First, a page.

Wed, Jan 12, 2011 : 8:41 a.m.

thank you for writing this. I grew up in a family with similar characteristics/values but it was a Mexican immigrant family. I could speak volumes on the pros and cons of that experience. I really appreciate reading the voice of an Asian American writer on this book and will check out the other blogs you have here.


Tue, Jan 11, 2011 : 10:12 p.m.

Thank you so much for your response. When I read the article this weekend I thought I was either in a time warp or it was going to turn out to be distasteful satire. Looking at the amazing contributions in the whole art world from China over the centuries, it just didn't add up. Is this focus on grades, particularly math and science a newer generational issue or a shift in cultural/governmental priorties?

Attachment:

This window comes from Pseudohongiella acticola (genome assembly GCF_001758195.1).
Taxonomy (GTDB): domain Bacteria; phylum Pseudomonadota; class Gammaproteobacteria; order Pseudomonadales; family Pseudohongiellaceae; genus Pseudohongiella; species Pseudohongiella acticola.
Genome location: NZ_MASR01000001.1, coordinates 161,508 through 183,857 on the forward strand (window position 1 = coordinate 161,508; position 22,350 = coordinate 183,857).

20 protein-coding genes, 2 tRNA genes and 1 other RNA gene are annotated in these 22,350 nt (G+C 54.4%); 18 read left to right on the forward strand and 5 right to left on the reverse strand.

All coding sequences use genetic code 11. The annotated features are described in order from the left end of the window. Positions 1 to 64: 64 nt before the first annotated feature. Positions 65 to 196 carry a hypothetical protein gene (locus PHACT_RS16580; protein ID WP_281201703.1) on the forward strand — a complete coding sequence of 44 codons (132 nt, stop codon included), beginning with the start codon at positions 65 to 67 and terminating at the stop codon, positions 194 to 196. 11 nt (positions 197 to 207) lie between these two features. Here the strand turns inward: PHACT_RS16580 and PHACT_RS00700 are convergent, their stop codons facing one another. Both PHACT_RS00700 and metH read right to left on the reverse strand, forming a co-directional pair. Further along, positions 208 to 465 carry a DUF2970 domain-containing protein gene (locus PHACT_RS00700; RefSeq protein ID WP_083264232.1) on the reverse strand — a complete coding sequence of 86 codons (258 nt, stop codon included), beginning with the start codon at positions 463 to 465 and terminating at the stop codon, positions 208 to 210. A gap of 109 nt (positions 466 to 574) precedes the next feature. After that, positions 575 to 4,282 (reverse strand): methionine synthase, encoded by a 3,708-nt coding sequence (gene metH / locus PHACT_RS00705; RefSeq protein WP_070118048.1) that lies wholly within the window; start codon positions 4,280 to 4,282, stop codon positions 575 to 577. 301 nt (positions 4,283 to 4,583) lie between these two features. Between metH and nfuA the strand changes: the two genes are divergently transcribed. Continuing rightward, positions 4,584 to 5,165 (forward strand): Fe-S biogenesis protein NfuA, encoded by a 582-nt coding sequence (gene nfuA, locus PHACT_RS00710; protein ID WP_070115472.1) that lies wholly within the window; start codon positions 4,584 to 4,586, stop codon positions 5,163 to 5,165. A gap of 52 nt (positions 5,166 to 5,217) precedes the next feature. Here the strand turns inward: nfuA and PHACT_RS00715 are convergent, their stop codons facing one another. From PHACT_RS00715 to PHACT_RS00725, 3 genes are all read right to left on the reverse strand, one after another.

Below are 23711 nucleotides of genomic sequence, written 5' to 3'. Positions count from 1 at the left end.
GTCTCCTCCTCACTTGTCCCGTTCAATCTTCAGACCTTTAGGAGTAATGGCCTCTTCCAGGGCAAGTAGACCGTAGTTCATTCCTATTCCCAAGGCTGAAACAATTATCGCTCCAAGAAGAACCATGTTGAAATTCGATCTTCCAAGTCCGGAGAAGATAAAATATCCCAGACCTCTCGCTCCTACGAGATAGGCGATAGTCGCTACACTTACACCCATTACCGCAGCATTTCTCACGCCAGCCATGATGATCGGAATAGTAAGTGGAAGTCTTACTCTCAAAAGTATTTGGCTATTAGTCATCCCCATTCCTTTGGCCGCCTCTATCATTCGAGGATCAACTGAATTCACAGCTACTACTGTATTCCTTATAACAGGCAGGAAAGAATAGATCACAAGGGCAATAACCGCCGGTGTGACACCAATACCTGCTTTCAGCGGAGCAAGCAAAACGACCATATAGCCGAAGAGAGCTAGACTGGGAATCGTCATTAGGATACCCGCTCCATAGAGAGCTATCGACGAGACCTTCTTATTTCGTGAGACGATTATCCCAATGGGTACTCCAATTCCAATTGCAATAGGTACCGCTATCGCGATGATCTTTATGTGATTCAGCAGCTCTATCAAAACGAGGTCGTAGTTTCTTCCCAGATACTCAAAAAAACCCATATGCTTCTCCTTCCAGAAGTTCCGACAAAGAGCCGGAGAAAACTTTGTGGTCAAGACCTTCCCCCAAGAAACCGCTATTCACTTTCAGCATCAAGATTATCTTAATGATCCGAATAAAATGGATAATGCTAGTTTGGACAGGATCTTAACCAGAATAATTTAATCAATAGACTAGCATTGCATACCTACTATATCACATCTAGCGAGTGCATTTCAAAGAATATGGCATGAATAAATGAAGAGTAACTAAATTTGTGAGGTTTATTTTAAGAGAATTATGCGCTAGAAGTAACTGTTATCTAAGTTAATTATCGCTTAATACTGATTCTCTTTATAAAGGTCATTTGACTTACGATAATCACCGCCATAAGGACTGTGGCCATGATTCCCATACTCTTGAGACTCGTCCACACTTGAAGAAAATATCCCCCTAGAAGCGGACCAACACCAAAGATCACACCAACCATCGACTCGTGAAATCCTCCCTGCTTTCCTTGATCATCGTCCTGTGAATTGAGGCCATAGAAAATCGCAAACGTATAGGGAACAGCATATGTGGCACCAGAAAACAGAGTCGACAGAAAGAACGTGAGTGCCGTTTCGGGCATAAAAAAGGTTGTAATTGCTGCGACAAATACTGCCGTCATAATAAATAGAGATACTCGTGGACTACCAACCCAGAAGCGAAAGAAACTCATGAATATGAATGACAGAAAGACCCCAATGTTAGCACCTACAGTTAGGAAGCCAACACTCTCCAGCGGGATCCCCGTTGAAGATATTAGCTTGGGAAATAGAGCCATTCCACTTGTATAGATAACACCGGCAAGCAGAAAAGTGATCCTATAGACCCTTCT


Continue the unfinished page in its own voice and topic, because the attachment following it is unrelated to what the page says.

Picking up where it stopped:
Tue, Jan 11, 2011 : 10:11 p.m.

Thank you! I resent the arrogance of this woman, that she thinks she can portray all Chinese mothers. I was the typical over-achieving AA, obtained 2 Ivy degrees and went to Juilliard where I studied piano and violin. But the only concern my mom had was to make sure I had an outstanding piano and violin teacher. Everything else I did myself. My mom never spoke much to me, nor my dad. They were too busy trying to make enough money to feed four kids. The whole basis for the Chinese emphasis on scholarship lies in their history. People have to understand that in order to get ahead in the Chinese society, it was all about passing the main exam and becoming recognized as a 'scholar.' So yes, there is a concern about academic excellence, but my mom was never pushy about it. I think it was because as a kid, I didn't have any friends so the only thing to do was study. We didn't have cell phones or internet, but I did watch ALOT of TV. And I let my kids watch TV, play video games and participate in musical theater. They are doing fine. This woman is just showing a certain upper class snobbery of 'my kids are better than yours.' I'll wait and see if they ever get to be CEO's of any company they work for. I doubt it.